Reflections on Teaching Literacy
Selected Speeches of Margaret J. Early
The late Margaret J. Early was a nationally renowned educator in the field of English education and reading, a past president of the National Council of Teachers of English, an author and an editor herself, and the recipient of many awards. The book Reflections on Teaching Literacy: Selected Speeches of Margaret J. Early, edited by Willa Wolcott, contains fifteen of her speeches given during the 1970s and 1980s, two important decades for the English profession. In each address Dr. Early probes, summarizes, and critiques the developments she sees occurring in the teaching of literacy. Her speeches are warm, chatty, and thought-provoking, providing both an historical overview of the issues involved and the immediacy of her perspective as she tackles possible solutions to these issues—many of which continue to be very relevant.
The speeches are enhanced by an in-depth, thoughtful “Foreword” written by Ben Nelms, a former editor of The English Journal and a pre-eminent figure in English education, as he places Dr. Early’s speeches in the larger context of the changes within the profession itself. A two-part “Afterword” written by Jane Townsend and Barbara Pace, current faculty members at the University of Florida, explores the extent to which Dr. Early’s speeches are linked to practices in teaching literacy today.
Acknowledgments. Preface. Foreword: Margaret J. Early, Ben F. Nelms. Chronology of the Professional Career of Margaret J. Early. In the Catbird’s Seat, California Reading Educators, October 1974. Anew Each Day, NCTE Presidential Address, November 1974. The Pleasure Principle: Making it Work for Reading, Midwest Wisconsin IRA, September 1977. Issues in Teaching and Learning Language, Concordia College Reading Conference, June 15, 1978. Developing a Friendly Attitude Toward Print, Utah IRA, October 6, 1978. Educational Priorities in a Technological Society, Honors Convocation, Syracuse University, January 30, 1979. Is Illiteracy the Disease? Is Literature the Cure? Raleigh, North Carolina, March 2–3, 1979. What’s News in Reading? Wisconsin Spring Conference, 1980. Shared Responsibilities for the New Literacy, Iowa English Council, April 11, 1980. Acting on Insights from the Research Base: 1956–1980, St. Louis IRA, May, 1980. Reading as Access, Baltimore College Reading Association, October 30, 1980. What We’ve Learned from Where We’ve Been, NCTE Selected Papers, November 1985. Knowing What to Do—And Doing It, Miami University, Oxford, Ohio, June 20, 1988. Literacy: Emerging, Developing, Reaching New Heights, Cincinnati, October 26, 1989. Clock Watching, Convocation, University of Florida, May 3, 1990. Afterword Part 1—“Literacy Is a Means”: Margaret Early Today, Jane S. Townsend. Afterword Part 2—Literacy as a Practice: Margaret Early and English Language Arts Today, Barbara G. Pace. Appendix: Readings for Children or Young People Cited by Dr. Early.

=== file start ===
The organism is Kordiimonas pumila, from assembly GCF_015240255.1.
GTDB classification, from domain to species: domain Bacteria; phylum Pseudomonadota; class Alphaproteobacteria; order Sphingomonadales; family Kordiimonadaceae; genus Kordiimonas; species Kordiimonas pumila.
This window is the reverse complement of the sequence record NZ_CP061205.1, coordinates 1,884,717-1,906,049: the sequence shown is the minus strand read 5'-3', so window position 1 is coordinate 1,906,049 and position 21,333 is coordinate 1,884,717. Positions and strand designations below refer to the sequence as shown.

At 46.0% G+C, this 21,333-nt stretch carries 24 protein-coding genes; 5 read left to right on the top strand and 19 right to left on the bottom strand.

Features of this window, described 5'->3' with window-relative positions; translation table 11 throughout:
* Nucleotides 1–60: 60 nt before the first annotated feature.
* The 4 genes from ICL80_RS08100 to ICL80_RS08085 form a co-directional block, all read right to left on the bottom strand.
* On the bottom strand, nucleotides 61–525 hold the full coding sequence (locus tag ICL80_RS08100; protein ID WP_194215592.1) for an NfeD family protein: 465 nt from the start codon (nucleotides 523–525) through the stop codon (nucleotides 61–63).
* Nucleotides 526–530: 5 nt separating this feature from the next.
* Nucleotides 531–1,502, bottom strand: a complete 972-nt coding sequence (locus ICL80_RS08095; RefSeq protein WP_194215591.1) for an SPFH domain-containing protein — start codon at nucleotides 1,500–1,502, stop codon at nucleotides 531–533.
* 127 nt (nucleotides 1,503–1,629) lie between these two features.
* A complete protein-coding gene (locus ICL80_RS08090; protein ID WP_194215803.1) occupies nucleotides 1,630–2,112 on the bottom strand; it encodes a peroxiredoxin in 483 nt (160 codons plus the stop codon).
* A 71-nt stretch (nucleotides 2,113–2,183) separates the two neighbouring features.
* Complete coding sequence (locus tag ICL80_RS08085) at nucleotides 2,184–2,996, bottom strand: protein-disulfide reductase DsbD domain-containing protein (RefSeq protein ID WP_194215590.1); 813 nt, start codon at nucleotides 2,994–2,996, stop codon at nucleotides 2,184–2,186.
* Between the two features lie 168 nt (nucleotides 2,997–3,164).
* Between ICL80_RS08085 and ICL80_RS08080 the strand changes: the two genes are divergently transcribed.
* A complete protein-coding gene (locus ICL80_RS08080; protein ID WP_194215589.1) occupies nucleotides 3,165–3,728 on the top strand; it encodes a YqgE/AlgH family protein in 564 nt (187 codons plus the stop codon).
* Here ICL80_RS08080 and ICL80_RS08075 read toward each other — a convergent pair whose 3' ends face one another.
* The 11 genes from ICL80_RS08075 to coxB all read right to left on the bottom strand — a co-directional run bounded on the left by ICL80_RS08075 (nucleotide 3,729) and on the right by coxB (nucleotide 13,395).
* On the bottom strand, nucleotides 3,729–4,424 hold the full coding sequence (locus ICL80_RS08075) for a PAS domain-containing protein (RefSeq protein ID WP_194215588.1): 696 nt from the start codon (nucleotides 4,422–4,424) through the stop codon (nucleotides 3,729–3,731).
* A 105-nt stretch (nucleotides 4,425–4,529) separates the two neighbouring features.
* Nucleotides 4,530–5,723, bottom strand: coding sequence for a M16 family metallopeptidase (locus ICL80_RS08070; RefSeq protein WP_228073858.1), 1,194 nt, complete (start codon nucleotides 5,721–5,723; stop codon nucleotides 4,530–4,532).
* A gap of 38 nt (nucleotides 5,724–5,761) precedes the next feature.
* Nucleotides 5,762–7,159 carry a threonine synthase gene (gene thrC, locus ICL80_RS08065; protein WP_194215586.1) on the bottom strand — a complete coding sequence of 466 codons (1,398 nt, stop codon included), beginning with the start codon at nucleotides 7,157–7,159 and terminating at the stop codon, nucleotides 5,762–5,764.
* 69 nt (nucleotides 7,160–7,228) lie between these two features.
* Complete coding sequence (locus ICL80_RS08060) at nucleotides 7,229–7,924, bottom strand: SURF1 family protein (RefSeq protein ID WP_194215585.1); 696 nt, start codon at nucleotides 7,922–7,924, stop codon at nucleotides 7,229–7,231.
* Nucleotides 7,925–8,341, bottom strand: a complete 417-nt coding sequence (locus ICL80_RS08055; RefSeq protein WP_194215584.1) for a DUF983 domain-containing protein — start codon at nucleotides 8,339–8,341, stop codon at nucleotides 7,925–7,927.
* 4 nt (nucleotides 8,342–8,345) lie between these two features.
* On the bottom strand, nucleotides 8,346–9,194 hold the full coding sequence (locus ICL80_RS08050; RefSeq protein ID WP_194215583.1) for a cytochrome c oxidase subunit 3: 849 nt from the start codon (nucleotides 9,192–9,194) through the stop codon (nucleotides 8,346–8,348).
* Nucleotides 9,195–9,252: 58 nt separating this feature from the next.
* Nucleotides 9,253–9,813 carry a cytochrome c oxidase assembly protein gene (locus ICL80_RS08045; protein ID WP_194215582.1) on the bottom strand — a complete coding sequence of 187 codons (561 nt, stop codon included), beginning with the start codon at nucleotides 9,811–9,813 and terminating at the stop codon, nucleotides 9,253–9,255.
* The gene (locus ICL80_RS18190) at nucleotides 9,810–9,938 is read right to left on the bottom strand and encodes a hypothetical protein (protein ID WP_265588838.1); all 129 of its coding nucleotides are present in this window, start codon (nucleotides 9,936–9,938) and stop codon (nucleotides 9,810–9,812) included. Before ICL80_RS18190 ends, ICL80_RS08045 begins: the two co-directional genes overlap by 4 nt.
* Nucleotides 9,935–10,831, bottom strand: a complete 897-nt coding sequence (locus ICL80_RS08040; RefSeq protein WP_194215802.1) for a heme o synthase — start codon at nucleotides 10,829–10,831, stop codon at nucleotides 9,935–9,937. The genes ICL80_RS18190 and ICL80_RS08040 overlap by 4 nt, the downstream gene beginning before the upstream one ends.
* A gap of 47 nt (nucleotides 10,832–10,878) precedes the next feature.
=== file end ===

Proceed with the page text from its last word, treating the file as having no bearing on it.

Web price: $39.09 (Reg. 45.99)
Web price: $73.09 (Reg. 85.99)
- EDU029020 - EDUCATION: TEACHING METHODS & MATERIALS: Reading & Phonics
- LAN010000 - LANGUAGE ARTS & DISCIPLINES: Literacy
- EDU037000 - EDUCATION: Research
- Contemporary Perspectives in Data Mining Volume 4
- Curriculum and Teaching Dialogue Volume 22, Numbers 1 & 2, 2020
- Curriculum Windows What Curriculum Theorists of the 2000s Can Teach Us About Schools and Society Today
- Curriculum, Instruction, and Assessment Intersecting New Needs and New Approaches
- Maximizing the Policy-Relevance of Research for School Improvement
- Research on Teaching Global Issues Pedagogy for Global Citizenship Education
- Researching Pedagogy and Practice with Canadian Mathematics Teachers